Fielding specific walk/run patterns in English professional Cricket (2020)
Type of ContentJournal Article
PublisherSport and Exercise Science New Zealand
AuthorsTurner, Thomas, Cooper, Steve, Davies, Rob, Hardy, Chris, Petersen, Carlshow all
In cricket research, players are typically categorized by role. However, players of a certain role, for instance fast bowlers may not consistently field in the same position which leads to inaccurate representations of the physical demands of fielding. To identify fielding specific movement demands across three cricket formats (4 multi-day, 6 one day, 4 T20), 14 professional male cricketers had positional movements determined with 10 Hz Optimeye S5 (Catapult, Melbourne, Australia) global positioning system (GPS) units. Players observed fielding in 35 common cricket locations were described as either being in a stationary catching, 30m ring or boundary position. Data were totalled in movement velocities bands: Walking (<7 km/h), Jogging (7 - 15 km/h), Striding (15 - 20 km/h), High speed running (20 - 25 km/h), Sprinting (> 25 km/h), and further classified into low intensity running (walking and jogging) or high intensity running (HIR). The HIR running was significantly different for each fielding position within each game format. Boundary fielders covered the most HIR distance per hour (930 ± 1085 m/h) in One day compared to multiday (889 ± 435 m/h) and Twenty20 (T20) (628 ± 438 m/h) formats. Similarly, 30m ring fielders also covered relatively greater distance in the One day format (594 ± 286 m/h) compared to multi-day and T20 formats (227 ± 345, 170 ± 165 m/h) respectively. The catching positions had similar hourly demands between Multi-day (370 ± 291 m/h) and One day (385 ± 342 m/h) formats. This study identifies that the boundary positions have the greatest HIR demands across all three cricket formats. When setting a field, captains should be mindful not only of position-specific skill requirements, but also of movement speed, fitness characteristics and within-session recovery needs of players. This information is able to better inform cricket’s physical preparation coaches and tacticians.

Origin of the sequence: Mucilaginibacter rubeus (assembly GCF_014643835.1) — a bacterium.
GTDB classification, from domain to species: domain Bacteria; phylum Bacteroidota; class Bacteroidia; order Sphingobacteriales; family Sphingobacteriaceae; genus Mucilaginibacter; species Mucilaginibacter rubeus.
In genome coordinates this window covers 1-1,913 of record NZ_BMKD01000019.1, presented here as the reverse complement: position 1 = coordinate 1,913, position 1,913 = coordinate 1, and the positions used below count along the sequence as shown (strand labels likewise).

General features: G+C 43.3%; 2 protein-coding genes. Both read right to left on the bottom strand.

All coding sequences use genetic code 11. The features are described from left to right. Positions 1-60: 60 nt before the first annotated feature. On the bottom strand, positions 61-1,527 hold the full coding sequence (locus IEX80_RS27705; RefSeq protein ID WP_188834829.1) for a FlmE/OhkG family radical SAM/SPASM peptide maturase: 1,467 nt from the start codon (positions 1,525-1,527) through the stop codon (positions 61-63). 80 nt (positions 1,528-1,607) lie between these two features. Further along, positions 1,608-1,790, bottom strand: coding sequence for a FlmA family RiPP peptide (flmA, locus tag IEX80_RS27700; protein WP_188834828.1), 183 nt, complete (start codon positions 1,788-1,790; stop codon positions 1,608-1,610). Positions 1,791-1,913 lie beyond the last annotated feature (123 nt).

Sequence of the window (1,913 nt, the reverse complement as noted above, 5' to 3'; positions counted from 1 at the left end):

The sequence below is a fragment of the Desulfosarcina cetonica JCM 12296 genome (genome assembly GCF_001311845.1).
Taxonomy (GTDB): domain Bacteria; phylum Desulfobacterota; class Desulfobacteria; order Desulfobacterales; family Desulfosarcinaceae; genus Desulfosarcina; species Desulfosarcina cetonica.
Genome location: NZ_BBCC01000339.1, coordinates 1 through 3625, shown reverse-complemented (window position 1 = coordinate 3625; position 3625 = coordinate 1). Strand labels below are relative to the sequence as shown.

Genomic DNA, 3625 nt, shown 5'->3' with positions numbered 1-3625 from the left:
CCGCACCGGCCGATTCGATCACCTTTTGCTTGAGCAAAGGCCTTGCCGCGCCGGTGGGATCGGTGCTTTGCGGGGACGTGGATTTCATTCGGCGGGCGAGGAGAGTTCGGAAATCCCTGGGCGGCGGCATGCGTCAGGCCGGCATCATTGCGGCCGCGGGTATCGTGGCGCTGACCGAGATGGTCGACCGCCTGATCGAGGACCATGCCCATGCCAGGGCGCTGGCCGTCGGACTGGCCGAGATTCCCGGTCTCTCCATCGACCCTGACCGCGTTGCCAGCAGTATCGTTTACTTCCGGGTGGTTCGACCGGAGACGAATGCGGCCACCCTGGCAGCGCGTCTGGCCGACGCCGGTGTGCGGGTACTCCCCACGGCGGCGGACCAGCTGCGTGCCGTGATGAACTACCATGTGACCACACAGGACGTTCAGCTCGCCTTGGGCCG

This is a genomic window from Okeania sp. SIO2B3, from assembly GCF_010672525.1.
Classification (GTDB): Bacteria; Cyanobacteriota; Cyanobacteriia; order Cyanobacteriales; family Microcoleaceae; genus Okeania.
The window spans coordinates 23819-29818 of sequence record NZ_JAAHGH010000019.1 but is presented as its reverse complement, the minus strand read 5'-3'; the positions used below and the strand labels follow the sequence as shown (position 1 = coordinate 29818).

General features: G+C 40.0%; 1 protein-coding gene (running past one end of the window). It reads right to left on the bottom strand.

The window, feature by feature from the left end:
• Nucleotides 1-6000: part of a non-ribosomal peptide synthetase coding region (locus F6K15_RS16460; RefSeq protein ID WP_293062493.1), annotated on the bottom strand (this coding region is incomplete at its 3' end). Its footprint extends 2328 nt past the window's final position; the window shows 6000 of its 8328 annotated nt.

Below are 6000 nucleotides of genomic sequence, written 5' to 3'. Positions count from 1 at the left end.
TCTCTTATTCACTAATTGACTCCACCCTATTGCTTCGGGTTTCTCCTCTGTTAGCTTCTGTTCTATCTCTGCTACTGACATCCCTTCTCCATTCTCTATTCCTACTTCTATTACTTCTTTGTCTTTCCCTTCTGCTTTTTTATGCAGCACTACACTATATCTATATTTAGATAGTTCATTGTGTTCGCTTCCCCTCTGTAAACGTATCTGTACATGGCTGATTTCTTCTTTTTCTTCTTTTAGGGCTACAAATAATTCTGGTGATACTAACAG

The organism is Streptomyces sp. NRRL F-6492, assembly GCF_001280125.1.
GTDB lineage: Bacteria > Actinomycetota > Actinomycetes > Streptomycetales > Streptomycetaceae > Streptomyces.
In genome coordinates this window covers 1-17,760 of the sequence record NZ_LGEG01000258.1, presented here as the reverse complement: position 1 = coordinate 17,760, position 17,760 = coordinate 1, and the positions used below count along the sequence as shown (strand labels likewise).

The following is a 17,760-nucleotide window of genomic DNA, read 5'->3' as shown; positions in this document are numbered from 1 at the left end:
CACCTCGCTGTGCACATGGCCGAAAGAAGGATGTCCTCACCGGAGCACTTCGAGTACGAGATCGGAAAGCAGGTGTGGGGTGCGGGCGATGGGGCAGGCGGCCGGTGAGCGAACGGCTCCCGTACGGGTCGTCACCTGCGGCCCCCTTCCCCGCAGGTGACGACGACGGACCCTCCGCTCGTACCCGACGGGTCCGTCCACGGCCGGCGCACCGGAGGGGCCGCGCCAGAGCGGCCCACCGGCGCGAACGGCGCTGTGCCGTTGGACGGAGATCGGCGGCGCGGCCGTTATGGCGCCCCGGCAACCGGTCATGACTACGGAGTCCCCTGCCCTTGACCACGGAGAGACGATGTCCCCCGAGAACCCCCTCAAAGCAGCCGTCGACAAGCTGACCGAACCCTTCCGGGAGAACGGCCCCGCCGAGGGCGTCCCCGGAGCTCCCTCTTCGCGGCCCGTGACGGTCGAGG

CitationT. Turner et al. (2020). Fielding specific walk/run patterns in English professional Cricket. The Journal of Sport and Exercise Science. 4(1).
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